Bad habits are hard to quit. Biting your nails, drinking sodas, watching too much television… too much of anything can lead to problems. And if you’ve tried giving up your favorite vice, you’ve known it’s a struggle.
I was compensated by Med-IQ through an educational grant from Pfizer, Inc. and the Coverys Foundation to write about smoking cessation. All opinions are my own.
But when that habit becomes a true addiction, it can be even harder – almost impossible – to stop. If someone you love smokes cigarettes, you likely know what this looks like. Convincing someone who smokes to stop can be tough – and getting them to truly quit for good can be even tougher. And despite their best efforts, and even their most earnest desires to quit, many smokers just can’t quit.
For me, it was my mother-in-law. She smoked for many many years and was a chain smoker. However, despite our best efforts, we couldn’t convince her to quit. We tried everything under the sun; we forbid her from holding her new granddaughter (more for our daughter’s health as well), talked about the price of cigarettes, and how much she would save if she didn’t smoke. We even discussed that we wanted her not just to stop smoking for herself – but for her family. After all, you only get two sets of grandparents, and we wanted her to live a long and healthy life so she could be around to watch her grandchildren grow up.
I realize now that simply asking her to stop and telling her why we wanted her to quit wasn’t going to cut it. Most people need more than good intentions to stop smoking – they need tools to help them cut the habit for good. That’s why I’ve partnered with Med-IQ to help raise awareness around smoking cessation. This accredited medical education company provides an exceptional educational experience for physicians, nurses, pharmacists, and other healthcare professionals – and shares great information around topics that matter, like smoking cessation.
Lately, more and more people have turned to e-cigarettes as a smoking cessation aid. Many believe them to be healthier alternatives to regular cigarettes, and with fruit-inspired scents and flavors, consider them tastier, too. Unfortunately, e-cigarettes have not been determined to be a helpful tool to stop smoking. Despite promoting their products as smoking cessation aids, e-cigarette companies have not received FDA approval to validate their claims.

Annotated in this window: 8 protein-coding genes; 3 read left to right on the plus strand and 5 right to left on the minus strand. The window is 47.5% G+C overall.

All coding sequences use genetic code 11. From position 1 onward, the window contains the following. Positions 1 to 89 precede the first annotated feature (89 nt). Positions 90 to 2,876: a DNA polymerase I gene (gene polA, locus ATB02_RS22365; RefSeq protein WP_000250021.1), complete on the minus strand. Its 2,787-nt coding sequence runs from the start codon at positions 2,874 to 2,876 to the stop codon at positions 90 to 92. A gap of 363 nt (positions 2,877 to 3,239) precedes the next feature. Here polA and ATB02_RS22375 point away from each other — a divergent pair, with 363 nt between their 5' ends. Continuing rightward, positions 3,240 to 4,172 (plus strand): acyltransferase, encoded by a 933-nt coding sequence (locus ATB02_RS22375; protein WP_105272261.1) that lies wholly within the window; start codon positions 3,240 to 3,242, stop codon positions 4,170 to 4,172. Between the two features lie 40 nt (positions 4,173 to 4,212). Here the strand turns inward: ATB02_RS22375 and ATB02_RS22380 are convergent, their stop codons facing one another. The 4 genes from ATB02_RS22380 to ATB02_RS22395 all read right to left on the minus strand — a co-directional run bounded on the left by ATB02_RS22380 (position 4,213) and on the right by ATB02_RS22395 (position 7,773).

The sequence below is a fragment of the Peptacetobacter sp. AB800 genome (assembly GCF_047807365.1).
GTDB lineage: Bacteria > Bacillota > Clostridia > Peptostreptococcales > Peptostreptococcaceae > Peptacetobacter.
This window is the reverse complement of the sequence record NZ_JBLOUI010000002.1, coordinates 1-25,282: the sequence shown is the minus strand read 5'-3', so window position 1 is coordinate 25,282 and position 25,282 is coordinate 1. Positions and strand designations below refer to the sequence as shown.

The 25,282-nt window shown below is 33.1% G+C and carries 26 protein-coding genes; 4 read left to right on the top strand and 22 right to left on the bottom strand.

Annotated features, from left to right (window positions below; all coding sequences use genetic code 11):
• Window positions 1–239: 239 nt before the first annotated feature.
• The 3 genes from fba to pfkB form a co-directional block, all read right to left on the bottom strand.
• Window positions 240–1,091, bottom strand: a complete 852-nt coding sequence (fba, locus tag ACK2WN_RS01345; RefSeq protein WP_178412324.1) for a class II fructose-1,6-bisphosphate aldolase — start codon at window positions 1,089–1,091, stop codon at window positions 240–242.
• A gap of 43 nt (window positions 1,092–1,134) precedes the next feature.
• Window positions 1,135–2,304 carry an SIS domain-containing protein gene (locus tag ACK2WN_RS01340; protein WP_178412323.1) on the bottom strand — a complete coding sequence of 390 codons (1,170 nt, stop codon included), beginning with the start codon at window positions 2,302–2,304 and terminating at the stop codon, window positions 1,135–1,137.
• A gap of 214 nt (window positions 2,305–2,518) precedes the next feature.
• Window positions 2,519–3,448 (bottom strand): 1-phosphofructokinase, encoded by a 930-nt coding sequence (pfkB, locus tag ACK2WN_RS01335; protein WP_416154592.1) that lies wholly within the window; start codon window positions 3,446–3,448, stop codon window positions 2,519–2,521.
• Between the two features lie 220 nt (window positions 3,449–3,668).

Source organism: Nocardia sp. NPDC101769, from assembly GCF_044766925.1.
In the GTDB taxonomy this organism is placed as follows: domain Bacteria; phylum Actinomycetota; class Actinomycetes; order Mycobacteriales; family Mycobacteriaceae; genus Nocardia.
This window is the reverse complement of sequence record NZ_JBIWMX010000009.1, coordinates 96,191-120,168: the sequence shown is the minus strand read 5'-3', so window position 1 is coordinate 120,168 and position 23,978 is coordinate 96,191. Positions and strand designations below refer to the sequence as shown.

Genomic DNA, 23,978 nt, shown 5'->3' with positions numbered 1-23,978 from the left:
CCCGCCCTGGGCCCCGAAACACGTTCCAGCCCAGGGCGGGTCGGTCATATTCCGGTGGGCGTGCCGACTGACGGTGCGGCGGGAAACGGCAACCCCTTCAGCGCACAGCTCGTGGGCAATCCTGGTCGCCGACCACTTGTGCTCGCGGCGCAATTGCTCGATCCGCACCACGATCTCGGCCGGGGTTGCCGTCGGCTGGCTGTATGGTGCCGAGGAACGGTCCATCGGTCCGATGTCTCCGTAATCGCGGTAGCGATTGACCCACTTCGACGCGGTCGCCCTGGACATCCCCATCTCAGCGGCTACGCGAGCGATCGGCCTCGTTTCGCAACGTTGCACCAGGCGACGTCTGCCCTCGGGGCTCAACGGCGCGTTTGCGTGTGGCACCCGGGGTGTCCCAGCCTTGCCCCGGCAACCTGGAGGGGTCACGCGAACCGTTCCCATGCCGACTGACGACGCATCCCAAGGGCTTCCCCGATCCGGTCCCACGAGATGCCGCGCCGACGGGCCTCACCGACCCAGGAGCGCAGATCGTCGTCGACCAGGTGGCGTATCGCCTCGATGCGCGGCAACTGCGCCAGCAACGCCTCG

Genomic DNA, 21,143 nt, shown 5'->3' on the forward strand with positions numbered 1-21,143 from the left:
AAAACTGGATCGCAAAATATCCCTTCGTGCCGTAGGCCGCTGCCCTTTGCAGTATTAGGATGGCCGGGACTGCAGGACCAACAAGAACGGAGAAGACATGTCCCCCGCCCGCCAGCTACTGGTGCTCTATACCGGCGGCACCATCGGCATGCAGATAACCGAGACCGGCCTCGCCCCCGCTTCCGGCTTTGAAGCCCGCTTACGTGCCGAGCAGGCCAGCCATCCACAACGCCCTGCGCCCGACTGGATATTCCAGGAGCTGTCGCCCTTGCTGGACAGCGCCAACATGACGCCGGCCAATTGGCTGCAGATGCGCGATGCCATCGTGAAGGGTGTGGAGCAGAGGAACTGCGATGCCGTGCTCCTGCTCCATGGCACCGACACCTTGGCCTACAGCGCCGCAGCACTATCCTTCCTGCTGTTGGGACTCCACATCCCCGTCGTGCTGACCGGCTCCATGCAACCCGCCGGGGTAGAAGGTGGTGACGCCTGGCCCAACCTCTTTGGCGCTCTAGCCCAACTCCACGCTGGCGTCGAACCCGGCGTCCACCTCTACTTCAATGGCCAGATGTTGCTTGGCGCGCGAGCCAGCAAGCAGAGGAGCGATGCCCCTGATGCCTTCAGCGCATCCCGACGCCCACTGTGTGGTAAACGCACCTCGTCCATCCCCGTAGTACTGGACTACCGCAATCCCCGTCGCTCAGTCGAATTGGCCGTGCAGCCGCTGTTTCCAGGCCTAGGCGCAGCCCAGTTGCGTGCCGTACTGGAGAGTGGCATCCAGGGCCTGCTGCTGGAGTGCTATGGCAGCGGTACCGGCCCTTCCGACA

Instead, the best strategy to stop smoking has proven to be a combination of counseling paired with smoking cessation aids like nicotine replacement therapy (patches, lozenges, gum, inhalers, or nasal spray) or prescribed medication like Chantix/Varenicline or Zyban/Wellbutrin/Bupropion.
If you or someone in your life is ready to stop smoking, don’t turn to e-cigarettes. Instead, leverage one of the many tried-and-true resources out there that have been proven to help millions cut their nicotine addiction. A conversation with your healthcare provider can be a great place to start. They can advise you on strategies to help and point you to local resources.
Additionally, anyone anywhere can call 1-800-QUIT-NOW. This hotline is active in each state and can provide free counseling, printed resources, and local referrals. Some can even provide access to smoking cessation medication at little to no cost. And for those who would prefer to find their information online, Smokefree.gov is a wonderful resource.
By equipping yourself with the tools and knowledge to combat nicotine addiction, you can help yourself, your loved ones, and those in your community to stop smoking for good. Share these resources with those who need them and remember – e-cigarettes are no substitute for a true smoking cessation strategy.
*Med-IQ is conducting an anonymous survey and would appreciate your input. The survey, which includes additional education on this topic, will take less than 10 minutes to complete. Survey responses are shared only in aggregate.
Your responses to these survey questions will provide Med-IQ with important information about your views on and experiences with smoking cigarettes and vaping e-cigarettes. Your responses will be used to identify additional opportunities to help people stop smoking and vaping and educate their healthcare providers.
Once you’ve completed the survey, you will have the option of providing your email address to be entered into a drawing administered by SOMA Strategies to win 1 of 10 $100 VISA gift cards. If you choose to enter, email addresses are used only to randomly draw the winners and notify them of their prize.
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